Academic journal article Social Security Bulletin

Labor-Force Participation and Earnings of SSI Disability Recipients: A Pooled Cross-Sectional Times Series Approach to the Behavior of Individuals

Academic journal article Social Security Bulletin

Labor-Force Participation and Earnings of SSI Disability Recipients: A Pooled Cross-Sectional Times Series Approach to the Behavior of Individuals

Article excerpt

by L. Scott Muller, Charles G. Scott, and Barry V. Bye *

This article examines two important aspects of work behavior, labor-force participation, and earnings among persons who since 1976 have become entitled to SSI disability benefits and received payments for a full calendar year or longer during the intervening time period. A data set was developed containing the records of a random sample of all individuals who had ever received Supplemental Security Income (SSI) disability benefits and matched to earnings records maintained by the Social Security Administration (SSA). A multivariate analysis based on a pooled cross-sectional time series approach was employed using individual-level data to first estimate the probability of an SSI recipient performing work and then to estimate, among those who worked, the level of earnings. For this analysis, the SSI population was divided into three distinct groups based on their diagnosis: the nondevelopmentally disabled, the developmentally disabled (other than the mentally retarded), and the mentally retarded.

The analysis provides information about the impact that individual characteristics (such as age, education, diagnosis, and so forth) play in the decision to work and in determining the level of earnings. The analysis also addresses yearly variations in labor-force participation and earnings. The Supplemental Security Income (SSI) program provides benefits to aged and disabled persons whose incomes and resources are below specified limits. The program began in 1974 with the conversion of certain recipients of State welfare and other programs into the new federally administered SSI program. In December 1994, more than 6 million persons received SSI benefits. More than two-thirds of these recipients were disabled recipients under the age of 65.

The SSI program's definition of disability is very strict, requiring the demonstration of both a severe impairment and a resulting inability to work. Specifically, applicants must be unable to engage in "substantial gainful activity" (SGA) by reason of a medically determinable physical or mental impairment that can be expected to result in death, or that has lasted or can be expected to last for a continuous period of at least 1 year. In 1994, earnings over $500 per month constituted SGA.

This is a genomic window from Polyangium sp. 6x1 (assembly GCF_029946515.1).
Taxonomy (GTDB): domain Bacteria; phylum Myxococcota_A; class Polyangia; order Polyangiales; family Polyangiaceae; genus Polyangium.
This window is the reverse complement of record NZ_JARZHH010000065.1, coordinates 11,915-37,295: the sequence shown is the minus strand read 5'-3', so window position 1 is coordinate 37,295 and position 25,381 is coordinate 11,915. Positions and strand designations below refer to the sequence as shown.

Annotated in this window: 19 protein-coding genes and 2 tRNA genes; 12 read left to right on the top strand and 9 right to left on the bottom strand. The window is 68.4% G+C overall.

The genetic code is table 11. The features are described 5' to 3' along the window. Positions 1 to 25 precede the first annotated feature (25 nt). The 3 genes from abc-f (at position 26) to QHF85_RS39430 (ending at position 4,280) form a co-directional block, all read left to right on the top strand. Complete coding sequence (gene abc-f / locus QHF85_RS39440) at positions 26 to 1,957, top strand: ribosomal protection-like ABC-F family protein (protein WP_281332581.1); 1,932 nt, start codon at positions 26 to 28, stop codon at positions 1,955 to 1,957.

Despite the severity of their disabilities, some recipients either continue to work, or return to work after they are awarded benefits. In September 1995, about 8 percent of all SSI disability recipients ages 18-64 were working.1

Since the program's inception, the Social Security Administration (SSA) has been exploring methods for encouraging SSI recipients to return to work or to increase their work efforts. The efforts have been supported by various provisions of the law that permit SSI recipients to keep their earnings while maintaining eligibility for partial cash benefits that have been reduced for earnings, and to retain Medicaid coverage even when SSI payments stop. These provisions include income exclusions for blind work expenses, plans for achieving self-support, student earned income, impairment related work expenses, and Section 1619 (Public Law 96265).

Section 1619(a) provides special cash benefits to disabled individuals who would otherwise lose eligibility for SSI payments because they have earnings at the level that is considered to represent SGA. Section 1619(b) provides special SSI recipient status for Medicaid purposes to working disabled or blind individuals when their earnings make them ineligible for cash payments. In September 1995, about 73,000 SSI recipients were participating in Section 1619(a) or (b). Of these recipients, about 10,500 were covered by a program to achieve self-support, and over 14,000 had income exclusions for blind work expenses or impairment related work expenses.2

SSA has publicized these provisions and has been searching for other means of identifying and encouraging potential workers. …

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